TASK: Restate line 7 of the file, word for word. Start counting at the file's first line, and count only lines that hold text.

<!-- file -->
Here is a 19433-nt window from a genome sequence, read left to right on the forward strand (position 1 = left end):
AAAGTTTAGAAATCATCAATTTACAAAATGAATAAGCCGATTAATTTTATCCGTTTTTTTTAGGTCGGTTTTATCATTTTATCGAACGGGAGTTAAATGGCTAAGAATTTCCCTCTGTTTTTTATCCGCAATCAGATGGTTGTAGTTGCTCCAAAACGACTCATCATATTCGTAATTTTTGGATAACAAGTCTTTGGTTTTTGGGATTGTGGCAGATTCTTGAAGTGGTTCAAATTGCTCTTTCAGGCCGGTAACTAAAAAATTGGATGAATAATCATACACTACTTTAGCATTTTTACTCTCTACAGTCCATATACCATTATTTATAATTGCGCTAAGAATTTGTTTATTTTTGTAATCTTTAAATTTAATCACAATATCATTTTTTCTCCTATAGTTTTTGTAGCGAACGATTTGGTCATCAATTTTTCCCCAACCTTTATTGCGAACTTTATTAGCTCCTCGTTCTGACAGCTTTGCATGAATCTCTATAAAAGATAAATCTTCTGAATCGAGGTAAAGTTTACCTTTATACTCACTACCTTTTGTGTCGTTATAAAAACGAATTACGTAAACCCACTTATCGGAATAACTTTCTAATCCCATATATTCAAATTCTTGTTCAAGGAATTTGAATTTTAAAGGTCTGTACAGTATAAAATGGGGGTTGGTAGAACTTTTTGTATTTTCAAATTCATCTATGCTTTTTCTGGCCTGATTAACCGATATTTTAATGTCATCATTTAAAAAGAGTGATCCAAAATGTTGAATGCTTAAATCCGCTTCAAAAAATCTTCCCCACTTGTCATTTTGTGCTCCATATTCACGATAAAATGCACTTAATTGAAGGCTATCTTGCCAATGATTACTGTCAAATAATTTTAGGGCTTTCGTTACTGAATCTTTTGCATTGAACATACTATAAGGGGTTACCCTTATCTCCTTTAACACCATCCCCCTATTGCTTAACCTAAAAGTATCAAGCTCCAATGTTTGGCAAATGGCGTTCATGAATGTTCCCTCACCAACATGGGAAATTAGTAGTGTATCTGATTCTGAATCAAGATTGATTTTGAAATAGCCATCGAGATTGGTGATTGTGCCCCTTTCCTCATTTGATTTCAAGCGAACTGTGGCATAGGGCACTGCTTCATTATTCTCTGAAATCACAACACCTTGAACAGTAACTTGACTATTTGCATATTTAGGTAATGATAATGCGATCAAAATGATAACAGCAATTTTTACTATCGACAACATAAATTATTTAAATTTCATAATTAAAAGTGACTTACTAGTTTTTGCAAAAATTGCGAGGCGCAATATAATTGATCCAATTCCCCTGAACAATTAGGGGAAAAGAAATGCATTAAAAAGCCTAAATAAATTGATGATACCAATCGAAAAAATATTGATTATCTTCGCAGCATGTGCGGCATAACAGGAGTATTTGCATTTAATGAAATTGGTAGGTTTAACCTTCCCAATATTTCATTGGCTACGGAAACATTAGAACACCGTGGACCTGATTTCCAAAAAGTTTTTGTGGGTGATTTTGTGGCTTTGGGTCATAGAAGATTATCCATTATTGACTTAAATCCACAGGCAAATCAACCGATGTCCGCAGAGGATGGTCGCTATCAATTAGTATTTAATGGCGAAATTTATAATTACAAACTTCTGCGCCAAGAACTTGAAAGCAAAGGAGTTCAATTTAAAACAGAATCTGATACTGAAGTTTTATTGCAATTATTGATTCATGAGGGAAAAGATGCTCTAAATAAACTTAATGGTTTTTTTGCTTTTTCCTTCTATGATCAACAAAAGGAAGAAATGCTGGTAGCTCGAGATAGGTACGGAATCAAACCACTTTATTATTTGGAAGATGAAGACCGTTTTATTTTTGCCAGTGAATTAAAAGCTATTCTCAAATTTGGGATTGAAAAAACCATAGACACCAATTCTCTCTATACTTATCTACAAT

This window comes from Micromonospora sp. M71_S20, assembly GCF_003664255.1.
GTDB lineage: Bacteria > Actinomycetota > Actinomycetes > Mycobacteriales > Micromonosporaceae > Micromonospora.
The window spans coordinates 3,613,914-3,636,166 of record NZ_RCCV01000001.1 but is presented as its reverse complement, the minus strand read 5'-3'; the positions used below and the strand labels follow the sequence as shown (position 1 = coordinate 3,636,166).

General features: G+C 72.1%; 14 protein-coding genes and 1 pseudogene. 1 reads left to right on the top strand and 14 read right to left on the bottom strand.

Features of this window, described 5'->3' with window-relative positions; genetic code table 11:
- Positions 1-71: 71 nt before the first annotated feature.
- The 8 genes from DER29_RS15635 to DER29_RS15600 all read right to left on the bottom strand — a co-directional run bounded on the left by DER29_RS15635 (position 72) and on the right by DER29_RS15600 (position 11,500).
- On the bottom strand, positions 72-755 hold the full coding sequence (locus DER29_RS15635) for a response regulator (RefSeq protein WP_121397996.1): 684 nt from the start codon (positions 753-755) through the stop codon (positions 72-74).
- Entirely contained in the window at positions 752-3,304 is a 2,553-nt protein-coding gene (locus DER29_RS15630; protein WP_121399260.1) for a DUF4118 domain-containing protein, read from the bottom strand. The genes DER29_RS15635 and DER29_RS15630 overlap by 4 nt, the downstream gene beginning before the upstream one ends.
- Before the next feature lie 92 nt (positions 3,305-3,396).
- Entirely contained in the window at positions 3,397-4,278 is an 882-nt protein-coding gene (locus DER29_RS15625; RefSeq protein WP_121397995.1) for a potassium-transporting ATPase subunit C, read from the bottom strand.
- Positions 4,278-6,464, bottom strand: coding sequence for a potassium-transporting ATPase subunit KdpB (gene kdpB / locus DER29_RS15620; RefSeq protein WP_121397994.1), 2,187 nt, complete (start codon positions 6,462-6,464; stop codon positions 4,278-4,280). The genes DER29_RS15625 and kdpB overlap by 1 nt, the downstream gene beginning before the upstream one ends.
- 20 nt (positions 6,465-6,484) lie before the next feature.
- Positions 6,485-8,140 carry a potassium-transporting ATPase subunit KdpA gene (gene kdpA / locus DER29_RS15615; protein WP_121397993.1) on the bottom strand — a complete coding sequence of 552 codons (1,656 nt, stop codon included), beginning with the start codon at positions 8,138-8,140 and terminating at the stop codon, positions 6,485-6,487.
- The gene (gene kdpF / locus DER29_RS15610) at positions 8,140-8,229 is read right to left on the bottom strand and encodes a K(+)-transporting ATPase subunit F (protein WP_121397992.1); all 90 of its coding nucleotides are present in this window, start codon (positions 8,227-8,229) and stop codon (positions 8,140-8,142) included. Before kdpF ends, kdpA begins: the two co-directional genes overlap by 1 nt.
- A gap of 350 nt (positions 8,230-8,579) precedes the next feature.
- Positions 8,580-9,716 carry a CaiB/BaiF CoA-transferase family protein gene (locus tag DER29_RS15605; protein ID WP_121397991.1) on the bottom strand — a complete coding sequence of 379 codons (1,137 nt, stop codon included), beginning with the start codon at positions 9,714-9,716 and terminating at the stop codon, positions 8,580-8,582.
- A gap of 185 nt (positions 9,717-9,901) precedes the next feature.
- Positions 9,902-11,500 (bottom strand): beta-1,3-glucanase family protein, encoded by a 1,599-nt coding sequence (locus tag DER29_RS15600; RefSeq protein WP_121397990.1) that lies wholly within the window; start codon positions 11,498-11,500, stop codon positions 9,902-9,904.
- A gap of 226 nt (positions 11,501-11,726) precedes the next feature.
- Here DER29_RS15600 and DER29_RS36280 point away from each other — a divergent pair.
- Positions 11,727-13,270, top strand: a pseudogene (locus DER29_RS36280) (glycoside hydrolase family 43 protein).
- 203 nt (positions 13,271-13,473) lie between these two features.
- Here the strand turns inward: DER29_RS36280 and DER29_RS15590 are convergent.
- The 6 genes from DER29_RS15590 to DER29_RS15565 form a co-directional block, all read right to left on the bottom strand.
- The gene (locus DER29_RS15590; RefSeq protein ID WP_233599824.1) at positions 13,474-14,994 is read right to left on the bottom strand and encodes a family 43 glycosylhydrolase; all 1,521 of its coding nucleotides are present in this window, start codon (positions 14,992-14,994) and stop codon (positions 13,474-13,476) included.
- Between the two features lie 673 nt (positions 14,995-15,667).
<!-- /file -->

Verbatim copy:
Features of this window, described 5'->3' with window-relative positions; genetic code table 11: